The crowd was more of the quiet type (cheer‐wise; some people, even in the front row, insisted on talking during the show which pissed me, and others, off to some invisible end). I could see some people slightly moving their heads during the show, following the tunes. Sucks to be them, as I was rocking my head like a fix‐craving drug‐addict all throughout the show. I received some bizarre looks from some elderly folks, but hey, who cares.

The band gave yet another fantastic show, with the same set as last night (and most other shows).

Before playing Song for Sonny Liston, Mark asked the crowd something along the line of “So, this is… what? Clearwater?” and smiled, as if he couldn’t believe he’s playing in such a small city. He then went on to ask, “what should I call it here? Clearwater, Tampa, what?”

Someone from the audience suggested “Knopflerville”, but I don’t think that Mark heard that. I wanted to suggest “God’s Waiting Room‐ville”, but kept my mouth shut.

After playing “Song for Sonny Liston”, Mark told of another fun fact he learned while reading about Sonny Liston. Something about a quote from another boxer, who happened to break Sonny Liston’s jaw before and then got hit by Sonny “harder than any man has the right to be hit”. Then some dialog started to figure out the identity of that boxer. I don’t recall what the conclusion was. I looked it up over the Internet and found a reference to Marty Marshall; but I think Mark reached a different conclusion.

Mark appeared to have played somewhat slower tonight. Some of the solos were slow, or at least started slow—Telegraph Road being a good example. He also improvised something I never heard before during the Song for Sonny Liston solo (before the last verse). John McCusker took his Marbletown part even one step further—I think that his violin part today was a bit longer than usual (may be my imagination only). Anyway, he played a part of it completely differently than before, looking at Mark while doing it, and receiving back a hearty smile from Mark, as if saying “you think you’re a big boy now, don’t you”.

Great show. At the end we all stood up and gave thanks to these wonderful musicians. While exiting the venue, I heard one of the security guards saying that he has never seen such a rushed escape by a band from the venue. Apparently, the band left the venue very quickly, as if they were in a hurry somewhere.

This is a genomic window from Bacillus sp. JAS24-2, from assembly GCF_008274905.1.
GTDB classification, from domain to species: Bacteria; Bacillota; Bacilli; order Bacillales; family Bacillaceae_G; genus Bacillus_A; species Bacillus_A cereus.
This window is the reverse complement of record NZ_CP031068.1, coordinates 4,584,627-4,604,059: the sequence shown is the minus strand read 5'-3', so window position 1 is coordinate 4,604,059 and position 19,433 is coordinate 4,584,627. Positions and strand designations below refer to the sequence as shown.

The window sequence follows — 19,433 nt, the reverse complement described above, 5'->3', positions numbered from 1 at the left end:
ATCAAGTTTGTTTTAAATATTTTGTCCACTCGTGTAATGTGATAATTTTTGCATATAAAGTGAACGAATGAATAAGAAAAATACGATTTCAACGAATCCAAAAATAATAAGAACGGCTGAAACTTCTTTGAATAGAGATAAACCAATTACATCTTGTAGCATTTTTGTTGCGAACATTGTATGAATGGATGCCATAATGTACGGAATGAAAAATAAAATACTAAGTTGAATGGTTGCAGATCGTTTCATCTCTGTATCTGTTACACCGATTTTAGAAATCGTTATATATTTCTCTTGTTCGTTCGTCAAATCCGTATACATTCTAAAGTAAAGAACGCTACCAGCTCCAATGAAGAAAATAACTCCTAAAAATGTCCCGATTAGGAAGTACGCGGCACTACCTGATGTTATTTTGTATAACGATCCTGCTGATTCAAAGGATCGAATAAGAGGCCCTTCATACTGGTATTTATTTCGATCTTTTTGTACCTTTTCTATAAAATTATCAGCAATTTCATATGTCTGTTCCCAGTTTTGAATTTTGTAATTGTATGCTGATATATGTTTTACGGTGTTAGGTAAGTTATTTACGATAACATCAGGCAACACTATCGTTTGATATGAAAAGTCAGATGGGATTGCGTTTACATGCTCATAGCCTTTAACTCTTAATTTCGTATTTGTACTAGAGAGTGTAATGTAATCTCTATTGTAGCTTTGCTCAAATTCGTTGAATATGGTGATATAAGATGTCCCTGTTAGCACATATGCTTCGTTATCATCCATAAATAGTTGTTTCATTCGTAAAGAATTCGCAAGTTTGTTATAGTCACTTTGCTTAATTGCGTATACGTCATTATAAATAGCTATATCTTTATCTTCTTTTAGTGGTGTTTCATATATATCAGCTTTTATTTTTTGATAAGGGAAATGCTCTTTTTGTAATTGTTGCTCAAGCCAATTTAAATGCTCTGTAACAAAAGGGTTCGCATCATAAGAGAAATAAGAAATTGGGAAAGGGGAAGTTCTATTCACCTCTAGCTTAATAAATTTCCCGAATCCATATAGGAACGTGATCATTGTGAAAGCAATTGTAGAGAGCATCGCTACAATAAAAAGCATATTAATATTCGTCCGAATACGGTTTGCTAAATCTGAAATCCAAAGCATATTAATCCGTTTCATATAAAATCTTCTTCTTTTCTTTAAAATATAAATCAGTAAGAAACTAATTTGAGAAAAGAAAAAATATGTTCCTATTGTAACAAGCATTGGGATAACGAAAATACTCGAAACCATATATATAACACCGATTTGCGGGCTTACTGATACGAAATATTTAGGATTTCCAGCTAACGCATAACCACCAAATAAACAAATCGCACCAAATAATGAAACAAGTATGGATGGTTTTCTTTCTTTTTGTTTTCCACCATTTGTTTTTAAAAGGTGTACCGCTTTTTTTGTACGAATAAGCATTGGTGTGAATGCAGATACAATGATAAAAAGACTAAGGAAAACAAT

Short drive back to the motel, when Jim, Teddy and I made plans for tomorrow. We’re going to leave my motel at 8:30am, so we get to Miami before rush hour.

1:23am now. The night before the last show.

It is going to end after tomorrow.

I am sad.



Anonymous said...

Hey Isaac...... Some of us "old people" have been listening to MK longer than you have been here on this earth. Marks music can bridge the generation gap better than any other musician.In 50 years (when I'm 100 I will still rock on with all his tunes. He is a musical genius!You have had the dream of a lifetime! Glad I could follow his journey through you.

Nancy said...

God's Waiting Room - I love it. You should have gone over to the beach, the crowd is younger and there's more to do.

Have fun in Miami, Isaac. Thanks for sharing your adventures with us. I'm going to miss your blog!

ellyn said...

I am also sad that your adventure (& the tour) end tonight. I've thoroughly enjoyed your blog, you must do it again next tour. Glad we got to meet last week. Safe travels home!

Anonymous said...

How is it that you manage front row seats with such regularity once the presale is over?

BTO said...

Isaac, love tour blog but you should have kept your whining and negativity to a minimum. You sure find a lot of things to complain about.

Anonymous said...

OK, one concentrated comment for everyone...

Anonymous: I'm not sure about your statement regarding "longer than you have been here on this earth". The first Dire Straits single, "Sultans of Swing", was released in October 1978, while I was born in January that year. :-)

I do agree with you about his ability to bridge the gap. Thank you for following my blog, glad you enjoy it.

Nancy: I will go to the beach next time I'm in Clearwater... right after I have that sandwich you were talking about.

Ellyn: Was great meeting with you too, and thanks again for the ride back to the hotel!

Yvonne: Sorry... no comment.

BTO: You must have confused me with a concert reviewer, which I am not. I write about what I'm going through and what I feel, with no filters and no masks. That was the main idea behind the blog; sorry you find it not to your liking.